A little leak isn’t something to ignore. Although you might not notice immediate water damage, mold growth and bacterial growth can begin within 24 – 48 hours of a moisture intrusion. Damp houses have been proven beyond any doubt to cause respiratory illnesses, and a host of other illnesses, too. “Moisture in homes has been identified again and again to be associated with respiratory problems and other detrimental health to people within homes,” said Dr. Richard Shaugnessy, director of the Clean Air Program at the University of Tulsa. “There’s mold, there’s bacteria, and the dampness is more conducive to having more pests in the home.”
“Along with that, dust mites are more inclined to be in a home with higher humidity and moisture. There’s a whole host of agents that may be responsible for the health effects related to moisture,” he said.
Here are the top 4 reasons to nip moisture and dampness in your home in the bud:
- Bacteria: Moisture is the prime breeding ground of bacteria. No amount of anti-bacterial cleaning products can compensate for a damp house. Bacterial colonies grow on damp organic matter, like wall boards and floorboards.
- Pests: Dr. Patrick Breysse, Director Industrial Hygiene Program at Johns Hopkins University’s Bloomberg School of Public Health, said, “When there’s a lot of water damage in a home, there’s higher mouse allergens, there’s higher cockroach allergens. We find that these types of homes in general are not healthy environments for asthmatic kids.” Cockroach and rat waste material is a known trigger of asthma, and these pests flourish in damp environments.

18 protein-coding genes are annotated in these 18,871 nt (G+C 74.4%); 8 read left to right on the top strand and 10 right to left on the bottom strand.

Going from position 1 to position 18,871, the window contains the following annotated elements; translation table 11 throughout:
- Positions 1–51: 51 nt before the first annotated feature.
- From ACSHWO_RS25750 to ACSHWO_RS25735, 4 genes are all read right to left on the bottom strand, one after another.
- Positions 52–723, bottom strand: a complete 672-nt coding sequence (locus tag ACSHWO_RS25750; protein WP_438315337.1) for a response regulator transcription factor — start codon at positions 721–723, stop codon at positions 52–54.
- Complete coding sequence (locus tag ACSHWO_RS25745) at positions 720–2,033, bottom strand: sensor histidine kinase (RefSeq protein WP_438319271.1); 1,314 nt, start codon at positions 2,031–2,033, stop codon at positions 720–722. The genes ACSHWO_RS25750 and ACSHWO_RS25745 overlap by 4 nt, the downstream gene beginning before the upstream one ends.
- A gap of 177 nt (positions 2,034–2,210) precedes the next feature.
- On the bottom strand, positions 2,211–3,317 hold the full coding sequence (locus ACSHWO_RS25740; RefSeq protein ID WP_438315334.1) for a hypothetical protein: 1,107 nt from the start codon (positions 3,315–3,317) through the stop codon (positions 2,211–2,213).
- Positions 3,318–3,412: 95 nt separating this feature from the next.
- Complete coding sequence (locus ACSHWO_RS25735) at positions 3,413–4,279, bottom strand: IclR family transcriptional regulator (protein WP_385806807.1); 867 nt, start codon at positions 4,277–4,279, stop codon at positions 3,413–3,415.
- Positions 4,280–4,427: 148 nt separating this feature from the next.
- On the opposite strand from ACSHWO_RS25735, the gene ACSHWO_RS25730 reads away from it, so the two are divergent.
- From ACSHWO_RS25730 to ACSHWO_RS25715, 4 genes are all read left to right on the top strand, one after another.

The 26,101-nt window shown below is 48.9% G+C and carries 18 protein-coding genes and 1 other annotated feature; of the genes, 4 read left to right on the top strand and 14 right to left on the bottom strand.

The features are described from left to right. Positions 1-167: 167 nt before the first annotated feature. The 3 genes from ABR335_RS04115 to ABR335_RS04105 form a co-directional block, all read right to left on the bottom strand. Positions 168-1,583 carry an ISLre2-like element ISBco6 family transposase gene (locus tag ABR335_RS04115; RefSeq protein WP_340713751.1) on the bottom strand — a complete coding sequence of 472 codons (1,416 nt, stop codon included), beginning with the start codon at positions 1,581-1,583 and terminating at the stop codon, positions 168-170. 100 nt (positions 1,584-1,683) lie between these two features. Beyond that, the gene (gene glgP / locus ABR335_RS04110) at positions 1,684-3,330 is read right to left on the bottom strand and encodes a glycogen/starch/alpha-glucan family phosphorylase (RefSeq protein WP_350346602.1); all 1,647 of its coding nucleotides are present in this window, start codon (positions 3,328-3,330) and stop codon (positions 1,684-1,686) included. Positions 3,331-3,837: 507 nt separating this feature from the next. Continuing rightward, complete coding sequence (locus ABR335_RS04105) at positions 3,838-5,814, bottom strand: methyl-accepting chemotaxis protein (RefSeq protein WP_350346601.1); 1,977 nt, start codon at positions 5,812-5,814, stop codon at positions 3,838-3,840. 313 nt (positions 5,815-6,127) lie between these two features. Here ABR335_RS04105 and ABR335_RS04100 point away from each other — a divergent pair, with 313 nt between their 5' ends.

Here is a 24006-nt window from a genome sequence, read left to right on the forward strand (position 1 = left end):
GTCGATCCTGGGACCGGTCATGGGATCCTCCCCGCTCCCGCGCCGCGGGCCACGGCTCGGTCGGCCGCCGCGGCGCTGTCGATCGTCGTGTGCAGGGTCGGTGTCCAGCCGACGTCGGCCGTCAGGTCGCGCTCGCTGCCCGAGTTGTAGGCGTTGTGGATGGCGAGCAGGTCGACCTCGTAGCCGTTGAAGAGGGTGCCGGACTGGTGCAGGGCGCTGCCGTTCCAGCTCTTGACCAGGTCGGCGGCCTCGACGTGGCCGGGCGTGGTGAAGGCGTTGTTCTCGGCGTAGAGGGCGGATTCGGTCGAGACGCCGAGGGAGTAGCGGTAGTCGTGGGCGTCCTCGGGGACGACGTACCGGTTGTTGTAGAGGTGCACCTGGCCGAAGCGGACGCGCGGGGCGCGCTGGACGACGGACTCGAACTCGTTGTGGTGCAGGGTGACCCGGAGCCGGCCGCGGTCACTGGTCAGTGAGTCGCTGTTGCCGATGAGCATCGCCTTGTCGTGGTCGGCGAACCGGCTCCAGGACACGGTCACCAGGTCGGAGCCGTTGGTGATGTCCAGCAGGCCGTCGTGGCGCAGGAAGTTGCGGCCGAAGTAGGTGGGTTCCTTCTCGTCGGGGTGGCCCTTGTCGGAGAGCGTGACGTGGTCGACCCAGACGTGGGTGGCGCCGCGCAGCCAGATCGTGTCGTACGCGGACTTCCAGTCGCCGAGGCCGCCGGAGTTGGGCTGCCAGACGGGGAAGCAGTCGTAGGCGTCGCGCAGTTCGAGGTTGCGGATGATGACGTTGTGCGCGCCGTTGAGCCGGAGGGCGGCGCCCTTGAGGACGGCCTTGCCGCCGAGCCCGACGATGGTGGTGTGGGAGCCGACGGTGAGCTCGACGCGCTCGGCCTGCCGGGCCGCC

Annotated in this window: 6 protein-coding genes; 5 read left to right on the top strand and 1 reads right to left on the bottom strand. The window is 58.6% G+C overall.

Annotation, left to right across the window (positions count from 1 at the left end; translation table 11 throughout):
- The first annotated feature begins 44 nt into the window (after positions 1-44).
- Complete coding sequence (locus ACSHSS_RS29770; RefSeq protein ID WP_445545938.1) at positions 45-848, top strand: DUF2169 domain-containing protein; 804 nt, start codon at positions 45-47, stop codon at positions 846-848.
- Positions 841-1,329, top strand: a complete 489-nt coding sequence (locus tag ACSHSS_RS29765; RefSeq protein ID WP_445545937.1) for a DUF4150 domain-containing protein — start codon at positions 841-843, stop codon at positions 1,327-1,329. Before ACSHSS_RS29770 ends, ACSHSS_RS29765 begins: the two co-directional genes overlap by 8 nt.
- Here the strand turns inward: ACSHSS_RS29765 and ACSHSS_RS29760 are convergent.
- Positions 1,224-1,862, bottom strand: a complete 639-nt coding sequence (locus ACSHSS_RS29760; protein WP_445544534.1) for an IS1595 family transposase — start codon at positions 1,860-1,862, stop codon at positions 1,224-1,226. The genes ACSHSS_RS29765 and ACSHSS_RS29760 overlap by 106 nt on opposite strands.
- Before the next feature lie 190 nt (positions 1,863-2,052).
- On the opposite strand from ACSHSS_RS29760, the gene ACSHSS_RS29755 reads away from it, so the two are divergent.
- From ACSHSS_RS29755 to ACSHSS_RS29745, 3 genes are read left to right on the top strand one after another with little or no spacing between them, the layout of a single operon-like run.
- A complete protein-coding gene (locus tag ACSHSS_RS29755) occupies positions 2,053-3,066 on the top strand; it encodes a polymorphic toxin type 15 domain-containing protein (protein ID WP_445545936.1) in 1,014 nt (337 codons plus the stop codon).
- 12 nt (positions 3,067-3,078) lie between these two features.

- Dust mites: If you’re allergic to dust mites, you’re all too familiar with the stuffy nose, sneezing, itchy eyes, respiratory problems and even asthmatic symptoms that they cause. Dust mites thrive in warm, moist environments. According to a University of Nebraska fact sheet, dust mites thrive in temperatures around 80 degrees F, and humidity levels above 60 percent. Keep your house at below 50 percent humidity to stop dust mite growth. Air conditioning has proven to be helpful to people with dust mite allergies, as it simultaneously cools and dehumidifies the air.
- Mold: “The underlying public health message is that we know that people get sick from living and working in damp spaces. The things that make them sick all relate to dampness. Mold — the smell, the visibility of mold — becomes an indicator,” said Dr. Harriet Amman, a toxicologist and affiliate professor at the University of Washington. An emerging body of data suggests that mold itself can cause respiratory illnesses and allergic reactions. However, “Whether the illness is directly a result of mold and exposure to mold, or whether it is a result of mold and other biota that are encouraged to grow because there’s water is not as straightforward to answer,” said Paula Schenk, a Clinical Instructor in the UCHC Department of Community Medicine and Health Care. Mold might be making you sick, or it might just be an indication of a moisture problem.
Often we look to quick fixes for moisture problems. There’s no silver bullet for moisture removal. If you see mold growth, you need to eliminate the source of moisture and remove the damp material. The best way to prevent damp walls and floorboards is to avoid condensation. Vent your bathroom, vent your kitchen, and vent your dryer to the outside. If you can’t afford a venting system, open a window until all the steam disappears. If you notice a leak or water intrusion, fix the problem and dry the wet material immediately. You can take a stand against respiratory illnesses by stopping moisture in its tracks.